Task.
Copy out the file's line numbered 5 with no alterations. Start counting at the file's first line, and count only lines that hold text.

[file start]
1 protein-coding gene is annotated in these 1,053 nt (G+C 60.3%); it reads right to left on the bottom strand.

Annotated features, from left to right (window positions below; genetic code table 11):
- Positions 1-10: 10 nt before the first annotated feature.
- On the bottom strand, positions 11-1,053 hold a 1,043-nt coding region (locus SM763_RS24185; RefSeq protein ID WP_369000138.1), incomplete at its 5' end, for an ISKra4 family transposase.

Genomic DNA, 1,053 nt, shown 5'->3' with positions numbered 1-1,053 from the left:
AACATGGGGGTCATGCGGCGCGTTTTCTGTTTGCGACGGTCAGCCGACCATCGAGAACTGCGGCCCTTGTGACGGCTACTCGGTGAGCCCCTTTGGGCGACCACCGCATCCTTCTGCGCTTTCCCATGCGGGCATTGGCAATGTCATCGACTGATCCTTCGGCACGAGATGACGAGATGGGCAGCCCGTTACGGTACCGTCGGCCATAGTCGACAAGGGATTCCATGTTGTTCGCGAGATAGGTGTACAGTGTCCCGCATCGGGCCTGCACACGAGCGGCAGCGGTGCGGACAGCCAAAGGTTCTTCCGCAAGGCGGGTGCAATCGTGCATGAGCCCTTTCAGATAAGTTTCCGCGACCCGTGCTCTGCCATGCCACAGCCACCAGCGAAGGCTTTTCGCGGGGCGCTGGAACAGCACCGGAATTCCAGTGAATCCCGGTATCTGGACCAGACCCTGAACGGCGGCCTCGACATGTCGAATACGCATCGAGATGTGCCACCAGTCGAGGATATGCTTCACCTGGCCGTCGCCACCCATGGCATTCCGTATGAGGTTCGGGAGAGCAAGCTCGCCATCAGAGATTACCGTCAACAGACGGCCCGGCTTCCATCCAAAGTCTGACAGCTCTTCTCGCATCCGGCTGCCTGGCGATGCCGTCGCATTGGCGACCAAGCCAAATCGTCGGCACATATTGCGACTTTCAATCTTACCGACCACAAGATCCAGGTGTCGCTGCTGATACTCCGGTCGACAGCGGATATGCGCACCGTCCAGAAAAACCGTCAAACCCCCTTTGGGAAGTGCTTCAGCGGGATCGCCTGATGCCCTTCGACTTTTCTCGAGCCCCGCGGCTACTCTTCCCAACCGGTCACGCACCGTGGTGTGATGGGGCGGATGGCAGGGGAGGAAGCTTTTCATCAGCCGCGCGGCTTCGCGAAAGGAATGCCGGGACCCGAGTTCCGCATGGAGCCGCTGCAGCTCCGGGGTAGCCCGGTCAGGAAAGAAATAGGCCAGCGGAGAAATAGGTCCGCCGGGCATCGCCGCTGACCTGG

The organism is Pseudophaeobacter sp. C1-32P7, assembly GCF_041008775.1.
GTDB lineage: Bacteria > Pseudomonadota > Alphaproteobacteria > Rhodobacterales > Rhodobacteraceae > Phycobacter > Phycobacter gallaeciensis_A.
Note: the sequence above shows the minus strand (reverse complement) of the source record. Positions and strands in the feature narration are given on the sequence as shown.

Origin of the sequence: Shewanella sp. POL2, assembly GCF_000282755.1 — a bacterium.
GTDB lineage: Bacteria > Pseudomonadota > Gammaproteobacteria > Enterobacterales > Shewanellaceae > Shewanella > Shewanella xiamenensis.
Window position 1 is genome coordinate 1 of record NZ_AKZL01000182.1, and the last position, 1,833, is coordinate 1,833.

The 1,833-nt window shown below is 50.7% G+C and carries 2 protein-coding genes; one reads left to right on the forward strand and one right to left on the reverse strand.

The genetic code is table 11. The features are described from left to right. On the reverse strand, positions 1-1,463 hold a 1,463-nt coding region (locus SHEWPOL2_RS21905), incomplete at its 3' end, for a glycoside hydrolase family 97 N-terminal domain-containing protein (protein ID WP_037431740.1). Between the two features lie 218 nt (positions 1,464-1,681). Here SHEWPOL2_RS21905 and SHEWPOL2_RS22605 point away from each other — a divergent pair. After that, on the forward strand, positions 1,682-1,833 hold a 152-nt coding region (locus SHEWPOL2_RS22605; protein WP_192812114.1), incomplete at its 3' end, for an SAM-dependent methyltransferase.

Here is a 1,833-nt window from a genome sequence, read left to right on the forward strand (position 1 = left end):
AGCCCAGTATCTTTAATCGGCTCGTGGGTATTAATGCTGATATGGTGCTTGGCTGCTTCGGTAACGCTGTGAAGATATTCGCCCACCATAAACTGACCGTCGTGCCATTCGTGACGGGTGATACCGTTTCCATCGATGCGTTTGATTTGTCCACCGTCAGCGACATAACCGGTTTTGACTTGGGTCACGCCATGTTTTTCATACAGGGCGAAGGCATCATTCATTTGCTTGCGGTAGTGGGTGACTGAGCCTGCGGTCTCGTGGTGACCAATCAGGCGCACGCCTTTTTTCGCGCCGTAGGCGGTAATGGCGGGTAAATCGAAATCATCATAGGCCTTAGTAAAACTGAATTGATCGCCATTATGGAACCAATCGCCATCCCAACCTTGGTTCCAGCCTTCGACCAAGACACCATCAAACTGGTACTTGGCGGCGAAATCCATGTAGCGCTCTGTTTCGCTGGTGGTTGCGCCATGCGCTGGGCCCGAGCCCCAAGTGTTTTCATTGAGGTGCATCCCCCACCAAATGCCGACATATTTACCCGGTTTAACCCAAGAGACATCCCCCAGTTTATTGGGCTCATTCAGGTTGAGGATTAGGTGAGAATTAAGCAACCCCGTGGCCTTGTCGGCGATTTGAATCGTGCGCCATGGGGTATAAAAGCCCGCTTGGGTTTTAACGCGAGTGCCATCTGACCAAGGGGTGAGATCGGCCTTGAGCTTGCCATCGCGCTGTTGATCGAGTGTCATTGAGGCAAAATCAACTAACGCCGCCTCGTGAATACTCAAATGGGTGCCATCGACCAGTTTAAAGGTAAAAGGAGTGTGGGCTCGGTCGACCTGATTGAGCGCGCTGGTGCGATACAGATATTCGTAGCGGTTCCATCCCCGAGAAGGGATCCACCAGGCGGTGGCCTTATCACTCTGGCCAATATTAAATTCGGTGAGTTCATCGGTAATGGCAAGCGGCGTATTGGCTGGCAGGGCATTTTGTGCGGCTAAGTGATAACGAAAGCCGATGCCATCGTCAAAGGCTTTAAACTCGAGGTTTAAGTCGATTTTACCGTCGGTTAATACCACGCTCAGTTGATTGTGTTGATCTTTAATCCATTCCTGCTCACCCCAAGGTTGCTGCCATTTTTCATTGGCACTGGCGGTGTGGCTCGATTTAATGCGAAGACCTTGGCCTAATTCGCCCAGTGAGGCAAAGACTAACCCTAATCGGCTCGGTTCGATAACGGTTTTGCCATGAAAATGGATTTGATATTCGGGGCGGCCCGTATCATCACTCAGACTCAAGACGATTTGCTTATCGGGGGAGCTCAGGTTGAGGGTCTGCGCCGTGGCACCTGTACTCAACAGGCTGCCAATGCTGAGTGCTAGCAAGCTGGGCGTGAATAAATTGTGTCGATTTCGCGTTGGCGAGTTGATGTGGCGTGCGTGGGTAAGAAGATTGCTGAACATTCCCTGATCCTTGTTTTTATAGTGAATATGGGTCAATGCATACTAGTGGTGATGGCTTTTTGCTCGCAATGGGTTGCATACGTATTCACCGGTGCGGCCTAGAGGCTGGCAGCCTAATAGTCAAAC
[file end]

Genomic DNA, 1,053 nt, shown 5'->3' with positions numbered 1-1,053 from the left: